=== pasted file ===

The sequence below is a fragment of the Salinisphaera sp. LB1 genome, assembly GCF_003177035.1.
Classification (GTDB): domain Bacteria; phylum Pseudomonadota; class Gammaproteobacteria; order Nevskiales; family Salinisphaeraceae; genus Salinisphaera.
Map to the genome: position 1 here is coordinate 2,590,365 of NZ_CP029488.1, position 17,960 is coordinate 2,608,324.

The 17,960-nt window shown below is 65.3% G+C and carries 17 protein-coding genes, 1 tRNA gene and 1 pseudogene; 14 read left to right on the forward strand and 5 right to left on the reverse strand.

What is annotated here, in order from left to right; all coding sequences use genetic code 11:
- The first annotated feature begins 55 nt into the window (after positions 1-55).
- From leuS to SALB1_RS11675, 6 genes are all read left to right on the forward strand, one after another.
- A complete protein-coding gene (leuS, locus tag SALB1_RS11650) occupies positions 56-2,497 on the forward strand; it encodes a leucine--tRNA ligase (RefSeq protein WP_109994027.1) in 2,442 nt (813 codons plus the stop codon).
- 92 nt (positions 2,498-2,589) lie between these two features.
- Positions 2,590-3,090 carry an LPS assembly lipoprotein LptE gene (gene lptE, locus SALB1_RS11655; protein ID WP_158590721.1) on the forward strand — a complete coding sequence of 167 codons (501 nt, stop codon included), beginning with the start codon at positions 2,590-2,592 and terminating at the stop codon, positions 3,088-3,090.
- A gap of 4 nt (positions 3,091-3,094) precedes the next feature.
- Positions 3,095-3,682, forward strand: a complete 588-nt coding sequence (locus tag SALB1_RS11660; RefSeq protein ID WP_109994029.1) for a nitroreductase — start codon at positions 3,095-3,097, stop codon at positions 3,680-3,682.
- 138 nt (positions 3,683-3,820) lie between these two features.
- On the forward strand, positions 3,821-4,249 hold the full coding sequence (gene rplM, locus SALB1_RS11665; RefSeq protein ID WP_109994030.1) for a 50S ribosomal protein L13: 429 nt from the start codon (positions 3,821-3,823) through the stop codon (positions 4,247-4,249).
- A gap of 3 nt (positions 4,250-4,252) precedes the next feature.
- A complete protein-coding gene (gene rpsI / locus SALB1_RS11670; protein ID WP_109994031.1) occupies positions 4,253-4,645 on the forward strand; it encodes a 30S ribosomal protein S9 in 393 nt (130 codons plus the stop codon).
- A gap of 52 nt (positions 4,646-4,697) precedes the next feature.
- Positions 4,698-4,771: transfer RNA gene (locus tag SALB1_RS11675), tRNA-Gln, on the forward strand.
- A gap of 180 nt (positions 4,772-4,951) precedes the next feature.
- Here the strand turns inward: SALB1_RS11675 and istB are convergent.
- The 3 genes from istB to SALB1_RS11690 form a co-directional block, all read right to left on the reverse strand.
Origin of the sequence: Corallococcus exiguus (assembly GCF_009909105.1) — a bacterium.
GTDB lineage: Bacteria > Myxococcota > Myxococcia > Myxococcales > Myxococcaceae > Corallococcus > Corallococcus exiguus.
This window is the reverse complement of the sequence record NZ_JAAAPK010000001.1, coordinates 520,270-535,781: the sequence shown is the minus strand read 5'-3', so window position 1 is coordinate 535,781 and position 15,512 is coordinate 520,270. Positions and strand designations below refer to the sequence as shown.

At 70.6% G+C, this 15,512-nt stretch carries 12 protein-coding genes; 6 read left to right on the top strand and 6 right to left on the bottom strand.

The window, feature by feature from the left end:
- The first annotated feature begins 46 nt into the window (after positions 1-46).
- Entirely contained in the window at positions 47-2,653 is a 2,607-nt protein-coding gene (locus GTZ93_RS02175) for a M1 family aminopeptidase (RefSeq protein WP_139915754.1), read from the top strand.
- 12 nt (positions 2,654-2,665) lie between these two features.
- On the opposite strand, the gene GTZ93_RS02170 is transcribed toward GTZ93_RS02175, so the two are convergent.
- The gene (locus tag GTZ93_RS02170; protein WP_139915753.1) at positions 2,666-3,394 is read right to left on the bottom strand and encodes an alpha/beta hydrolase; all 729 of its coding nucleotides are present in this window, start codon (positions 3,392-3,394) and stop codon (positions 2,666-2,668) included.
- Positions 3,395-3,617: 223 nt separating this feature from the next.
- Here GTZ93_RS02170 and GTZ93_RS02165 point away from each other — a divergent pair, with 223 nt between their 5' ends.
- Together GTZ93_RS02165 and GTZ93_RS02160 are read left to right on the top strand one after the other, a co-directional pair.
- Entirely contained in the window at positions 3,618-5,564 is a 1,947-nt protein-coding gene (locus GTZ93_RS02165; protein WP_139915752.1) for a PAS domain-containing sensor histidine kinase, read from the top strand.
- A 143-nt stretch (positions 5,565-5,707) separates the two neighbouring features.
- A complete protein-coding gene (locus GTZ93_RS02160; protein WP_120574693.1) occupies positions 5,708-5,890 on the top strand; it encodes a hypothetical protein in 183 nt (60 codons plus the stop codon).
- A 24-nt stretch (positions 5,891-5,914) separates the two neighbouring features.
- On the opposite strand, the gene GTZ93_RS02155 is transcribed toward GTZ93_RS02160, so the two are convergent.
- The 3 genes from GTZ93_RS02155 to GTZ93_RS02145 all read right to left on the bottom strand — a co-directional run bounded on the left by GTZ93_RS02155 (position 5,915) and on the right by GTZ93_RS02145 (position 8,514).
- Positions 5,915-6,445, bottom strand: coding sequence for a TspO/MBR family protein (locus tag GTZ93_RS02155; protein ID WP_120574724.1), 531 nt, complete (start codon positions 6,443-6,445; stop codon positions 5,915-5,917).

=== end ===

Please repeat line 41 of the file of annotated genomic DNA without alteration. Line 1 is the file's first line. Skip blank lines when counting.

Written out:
- Positions 5,915-6,445, bottom strand: coding sequence for a TspO/MBR family protein (locus tag GTZ93_RS02155; protein ID WP_120574724.1), 531 nt, complete (start codon positions 6,443-6,445; stop codon positions 5,915-5,917).